Self-testing for “forever chemicals”: A new study shows promise

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The Problem with PFAS

Per- and polyfluoroalkyl substances, or PFAS for short, are everywhere. They’re in many everyday products, from non-stick pans to stain-resistant carpets.

The trouble is, they’re also known as “forever chemicals”. That’s because PFAS stick around in the environment and our bodies for a long time. And that can be harmful.

For people exposed to high levels of PFAS, the health risks are real. These chemicals can damage our liver, kidneys, and thyroid.

They can also hurt our immune system and reproductive health, and even increase the risk of certain cancers.

Early detection is important, especially for those with high exposure, such as individuals drinking contaminated water or working in certain industries.

PFAS can also cross the placenta and be found in breast milk, affecting infants and children. Pregnant women are another vulnerable group.

PFAS exposure has been linked to high cholesterol, some cancers, infertility, and low birth weight in babies.

With PFAS found in the drinking water of millions of Americans, it’s a serious concern. The U.S. Environmental Protection Agency is even proposing enforceable drinking water standards for six types of PFAS.

The Michigan State University Study on PFAS Testing

A new study from Michigan State University (MSU) offers hope for those at risk. This study explores an easier way for people to check their own blood for PFAS levels.

The researchers believe this could improve access to testing, and help detect health problems earlier.

The study, led by assistant professor Courtney Carignan, looked at 53 people who had previously been exposed to PFAS in their drinking water.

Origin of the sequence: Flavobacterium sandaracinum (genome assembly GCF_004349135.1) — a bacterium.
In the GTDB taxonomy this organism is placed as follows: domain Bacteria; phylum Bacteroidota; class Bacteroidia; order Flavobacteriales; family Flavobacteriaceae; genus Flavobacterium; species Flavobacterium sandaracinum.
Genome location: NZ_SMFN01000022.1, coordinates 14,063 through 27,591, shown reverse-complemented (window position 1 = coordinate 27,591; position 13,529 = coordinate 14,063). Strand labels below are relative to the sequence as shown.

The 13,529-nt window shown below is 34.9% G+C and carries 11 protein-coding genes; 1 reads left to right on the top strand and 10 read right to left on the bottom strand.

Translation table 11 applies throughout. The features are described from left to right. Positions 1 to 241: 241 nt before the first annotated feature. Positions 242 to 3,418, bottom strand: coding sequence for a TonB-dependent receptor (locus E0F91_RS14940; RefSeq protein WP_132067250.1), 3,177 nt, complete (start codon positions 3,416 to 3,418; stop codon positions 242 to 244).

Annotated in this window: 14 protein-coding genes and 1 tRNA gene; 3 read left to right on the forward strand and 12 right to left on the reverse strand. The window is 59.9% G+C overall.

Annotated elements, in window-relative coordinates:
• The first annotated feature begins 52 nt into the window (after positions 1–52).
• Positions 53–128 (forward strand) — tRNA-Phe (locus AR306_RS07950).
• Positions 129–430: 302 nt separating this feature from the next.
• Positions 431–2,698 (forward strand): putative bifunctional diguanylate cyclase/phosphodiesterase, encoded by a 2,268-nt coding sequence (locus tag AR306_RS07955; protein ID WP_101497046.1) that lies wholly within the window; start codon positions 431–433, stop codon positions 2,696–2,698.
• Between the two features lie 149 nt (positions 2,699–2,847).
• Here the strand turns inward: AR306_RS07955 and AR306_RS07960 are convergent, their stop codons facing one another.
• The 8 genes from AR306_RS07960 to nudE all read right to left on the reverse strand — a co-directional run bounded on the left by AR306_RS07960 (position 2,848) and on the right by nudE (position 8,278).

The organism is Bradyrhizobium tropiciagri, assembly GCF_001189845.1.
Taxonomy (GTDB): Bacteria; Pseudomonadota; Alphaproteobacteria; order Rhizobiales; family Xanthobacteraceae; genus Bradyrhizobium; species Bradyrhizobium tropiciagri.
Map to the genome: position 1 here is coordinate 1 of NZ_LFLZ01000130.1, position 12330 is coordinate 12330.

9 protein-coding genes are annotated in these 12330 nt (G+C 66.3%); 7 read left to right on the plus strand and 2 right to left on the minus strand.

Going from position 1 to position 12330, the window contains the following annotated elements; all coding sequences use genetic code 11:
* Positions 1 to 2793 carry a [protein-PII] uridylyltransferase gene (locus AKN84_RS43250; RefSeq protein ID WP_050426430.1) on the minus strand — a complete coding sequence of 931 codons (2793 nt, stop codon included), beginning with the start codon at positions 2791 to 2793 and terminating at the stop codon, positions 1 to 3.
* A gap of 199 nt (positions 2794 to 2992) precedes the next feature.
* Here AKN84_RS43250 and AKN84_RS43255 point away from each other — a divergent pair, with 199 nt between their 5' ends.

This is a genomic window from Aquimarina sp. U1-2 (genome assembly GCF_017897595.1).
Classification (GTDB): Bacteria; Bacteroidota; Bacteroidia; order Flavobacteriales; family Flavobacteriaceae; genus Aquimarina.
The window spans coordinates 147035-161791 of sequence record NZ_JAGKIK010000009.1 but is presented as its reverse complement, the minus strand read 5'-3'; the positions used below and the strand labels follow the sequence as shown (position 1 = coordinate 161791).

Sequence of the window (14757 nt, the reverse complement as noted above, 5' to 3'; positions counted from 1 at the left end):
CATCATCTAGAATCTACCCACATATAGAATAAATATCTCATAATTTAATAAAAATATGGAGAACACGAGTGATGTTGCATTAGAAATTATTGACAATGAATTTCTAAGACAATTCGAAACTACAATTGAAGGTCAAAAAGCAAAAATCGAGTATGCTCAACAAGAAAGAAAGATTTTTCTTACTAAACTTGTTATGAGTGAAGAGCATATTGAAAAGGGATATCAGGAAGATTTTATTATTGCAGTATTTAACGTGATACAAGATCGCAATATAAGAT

The participants gave blood samples in two ways. First, they had a regular blood draw. Then, they pricked their own finger and collected a small amount of blood on a new type of sampler.

The team found similar PFAS levels using both methods. They also discovered that the whole-blood approach could potentially offer a fuller picture of the PFAS in our bodies.

Caution with the New Approach

While the new method is promising, it comes with a few words of caution. Users need to make sure they’re collecting the blood correctly.

Also, they need to use sensitive analytical methods to measure PFAS levels. Another thing to keep in mind is the comparison between whole blood and serum levels.

Simply multiplying the whole-blood concentration by two provides a rough estimate of the serum equivalent.

Despite these considerations, the researchers are hopeful. The ability for people to easily test their own blood for PFAS could have a big impact.

It could not only open up new research opportunities but also allow the general public to understand their exposure levels without having to be part of a formal study.

It’s crucial to remember that this method needs further testing before it can be broadly used in PFAS exposure and health research.

Study Contributors

Contributors to this study include Courtney Carignan and Rachel Bauer of MSU; Andrew Patterson, Thep Phomsopha, and Eric Redman of Eurofins Environment Testing; Heather Stapleton of Duke University; and Christopher Higgins of the Colorado School of Mines.

If you care about diabetes, please read studies that pomace olive oil could help lower blood cholesterol, and honey could help control blood sugar.

For more information about health, please see recent studies that blueberries strongly benefit people with metabolic syndrome, and results showing widely used diabetes drug metformin may reduce cognitive decline.

The study was published in Environmental Science & Technology.

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